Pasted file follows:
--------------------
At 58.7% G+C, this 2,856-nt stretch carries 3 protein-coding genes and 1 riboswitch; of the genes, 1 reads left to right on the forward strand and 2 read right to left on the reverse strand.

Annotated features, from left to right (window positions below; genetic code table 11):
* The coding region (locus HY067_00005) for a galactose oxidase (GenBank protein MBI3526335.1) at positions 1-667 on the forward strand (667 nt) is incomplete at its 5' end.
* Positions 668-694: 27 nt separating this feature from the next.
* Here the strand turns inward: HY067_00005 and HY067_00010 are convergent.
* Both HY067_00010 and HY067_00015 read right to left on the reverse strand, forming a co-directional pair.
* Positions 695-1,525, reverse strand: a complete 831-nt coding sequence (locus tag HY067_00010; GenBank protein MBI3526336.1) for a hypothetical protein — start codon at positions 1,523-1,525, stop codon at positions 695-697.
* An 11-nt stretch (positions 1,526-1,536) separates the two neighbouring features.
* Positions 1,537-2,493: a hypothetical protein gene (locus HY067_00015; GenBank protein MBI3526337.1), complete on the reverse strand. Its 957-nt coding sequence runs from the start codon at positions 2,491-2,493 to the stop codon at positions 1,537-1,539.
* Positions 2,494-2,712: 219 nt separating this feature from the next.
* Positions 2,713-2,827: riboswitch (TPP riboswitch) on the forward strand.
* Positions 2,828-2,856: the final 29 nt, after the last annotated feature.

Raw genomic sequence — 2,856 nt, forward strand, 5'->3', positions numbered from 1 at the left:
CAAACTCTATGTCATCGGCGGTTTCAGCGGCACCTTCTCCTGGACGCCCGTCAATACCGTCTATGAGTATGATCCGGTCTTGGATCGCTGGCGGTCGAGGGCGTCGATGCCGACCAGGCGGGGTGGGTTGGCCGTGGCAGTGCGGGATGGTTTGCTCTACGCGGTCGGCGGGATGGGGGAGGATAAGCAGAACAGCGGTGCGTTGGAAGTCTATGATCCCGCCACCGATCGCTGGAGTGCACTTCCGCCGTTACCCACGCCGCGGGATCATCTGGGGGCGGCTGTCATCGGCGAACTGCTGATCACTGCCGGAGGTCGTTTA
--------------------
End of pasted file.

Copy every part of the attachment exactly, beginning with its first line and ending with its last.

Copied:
At 58.7% G+C, this 2,856-nt stretch carries 3 protein-coding genes and 1 riboswitch; of the genes, 1 reads left to right on the forward strand and 2 read right to left on the reverse strand.

Annotated features, from left to right (window positions below; genetic code table 11):
* The coding region (locus HY067_00005) for a galactose oxidase (GenBank protein MBI3526335.1) at positions 1-667 on the forward strand (667 nt) is incomplete at its 5' end.
* Positions 668-694: 27 nt separating this feature from the next.
* Here the strand turns inward: HY067_00005 and HY067_00010 are convergent.
* Both HY067_00010 and HY067_00015 read right to left on the reverse strand, forming a co-directional pair.
* Positions 695-1,525, reverse strand: a complete 831-nt coding sequence (locus tag HY067_00010; GenBank protein MBI3526336.1) for a hypothetical protein — start codon at positions 1,523-1,525, stop codon at positions 695-697.
* An 11-nt stretch (positions 1,526-1,536) separates the two neighbouring features.
* Positions 1,537-2,493: a hypothetical protein gene (locus HY067_00015; GenBank protein MBI3526337.1), complete on the reverse strand. Its 957-nt coding sequence runs from the start codon at positions 2,491-2,493 to the stop codon at positions 1,537-1,539.
* Positions 2,494-2,712: 219 nt separating this feature from the next.
* Positions 2,713-2,827: riboswitch (TPP riboswitch) on the forward strand.
* Positions 2,828-2,856: the final 29 nt, after the last annotated feature.

Raw genomic sequence — 2,856 nt, forward strand, 5'->3', positions numbered from 1 at the left:
CAAACTCTATGTCATCGGCGGTTTCAGCGGCACCTTCTCCTGGACGCCCGTCAATACCGTCTATGAGTATGATCCGGTCTTGGATCGCTGGCGGTCGAGGGCGTCGATGCCGACCAGGCGGGGTGGGTTGGCCGTGGCAGTGCGGGATGGTTTGCTCTACGCGGTCGGCGGGATGGGGGAGGATAAGCAGAACAGCGGTGCGTTGGAAGTCTATGATCCCGCCACCGATCGCTGGAGTGCACTTCCGCCGTTACCCACGCCGCGGGATCATCTGGGGGCGGCTGTCATCGGCGAACTGCTGATCACTGCCGGAGGTCGTTTA